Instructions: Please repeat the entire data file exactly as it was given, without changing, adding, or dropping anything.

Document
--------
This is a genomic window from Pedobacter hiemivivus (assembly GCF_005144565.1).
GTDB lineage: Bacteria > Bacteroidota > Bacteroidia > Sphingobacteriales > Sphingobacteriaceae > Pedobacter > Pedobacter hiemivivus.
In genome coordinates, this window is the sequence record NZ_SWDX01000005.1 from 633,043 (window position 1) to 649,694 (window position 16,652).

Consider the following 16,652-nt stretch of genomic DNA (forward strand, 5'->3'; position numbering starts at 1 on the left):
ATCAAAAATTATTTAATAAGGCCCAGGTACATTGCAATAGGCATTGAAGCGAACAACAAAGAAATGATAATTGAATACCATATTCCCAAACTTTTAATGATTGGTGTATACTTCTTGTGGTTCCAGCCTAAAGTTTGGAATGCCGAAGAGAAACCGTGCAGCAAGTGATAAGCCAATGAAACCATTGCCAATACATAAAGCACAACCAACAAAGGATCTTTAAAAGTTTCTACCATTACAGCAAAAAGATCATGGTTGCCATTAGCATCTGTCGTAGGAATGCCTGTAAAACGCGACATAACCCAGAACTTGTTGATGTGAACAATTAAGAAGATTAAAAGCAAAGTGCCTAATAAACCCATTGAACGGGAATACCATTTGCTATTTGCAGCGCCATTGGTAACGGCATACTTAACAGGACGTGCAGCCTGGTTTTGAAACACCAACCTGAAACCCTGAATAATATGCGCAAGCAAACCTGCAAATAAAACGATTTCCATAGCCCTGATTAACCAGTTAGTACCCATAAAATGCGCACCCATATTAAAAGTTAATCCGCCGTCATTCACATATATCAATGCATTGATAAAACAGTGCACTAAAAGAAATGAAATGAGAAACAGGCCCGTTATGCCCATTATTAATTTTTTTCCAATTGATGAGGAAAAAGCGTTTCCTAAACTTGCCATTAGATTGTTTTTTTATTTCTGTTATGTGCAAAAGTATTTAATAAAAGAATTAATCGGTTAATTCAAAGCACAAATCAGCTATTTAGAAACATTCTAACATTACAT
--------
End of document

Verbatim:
This is a genomic window from Pedobacter hiemivivus (assembly GCF_005144565.1).
GTDB lineage: Bacteria > Bacteroidota > Bacteroidia > Sphingobacteriales > Sphingobacteriaceae > Pedobacter > Pedobacter hiemivivus.
In genome coordinates, this window is the sequence record NZ_SWDX01000005.1 from 633,043 (window position 1) to 649,694 (window position 16,652).

Consider the following 16,652-nt stretch of genomic DNA (forward strand, 5'->3'; position numbering starts at 1 on the left):
ATCAAAAATTATTTAATAAGGCCCAGGTACATTGCAATAGGCATTGAAGCGAACAACAAAGAAATGATAATTGAATACCATATTCCCAAACTTTTAATGATTGGTGTATACTTCTTGTGGTTCCAGCCTAAAGTTTGGAATGCCGAAGAGAAACCGTGCAGCAAGTGATAAGCCAATGAAACCATTGCCAATACATAAAGCACAACCAACAAAGGATCTTTAAAAGTTTCTACCATTACAGCAAAAAGATCATGGTTGCCATTAGCATCTGTCGTAGGAATGCCTGTAAAACGCGACATAACCCAGAACTTGTTGATGTGAACAATTAAGAAGATTAAAAGCAAAGTGCCTAATAAACCCATTGAACGGGAATACCATTTGCTATTTGCAGCGCCATTGGTAACGGCATACTTAACAGGACGTGCAGCCTGGTTTTGAAACACCAACCTGAAACCCTGAATAATATGCGCAAGCAAACCTGCAAATAAAACGATTTCCATAGCCCTGATTAACCAGTTAGTACCCATAAAATGCGCACCCATATTAAAAGTTAATCCGCCGTCATTCACATATATCAATGCATTGATAAAACAGTGCACTAAAAGAAATGAAATGAGAAACAGGCCCGTTATGCCCATTATTAATTTTTTTCCAATTGATGAGGAAAAAGCGTTTCCTAAACTTGCCATTAGATTGTTTTTTTATTTCTGTTATGTGCAAAAGTATTTAATAAAAGAATTAATCGGTTAATTCAAAGCACAAATCAGCTATTTAGAAACATTCTAACATTACAT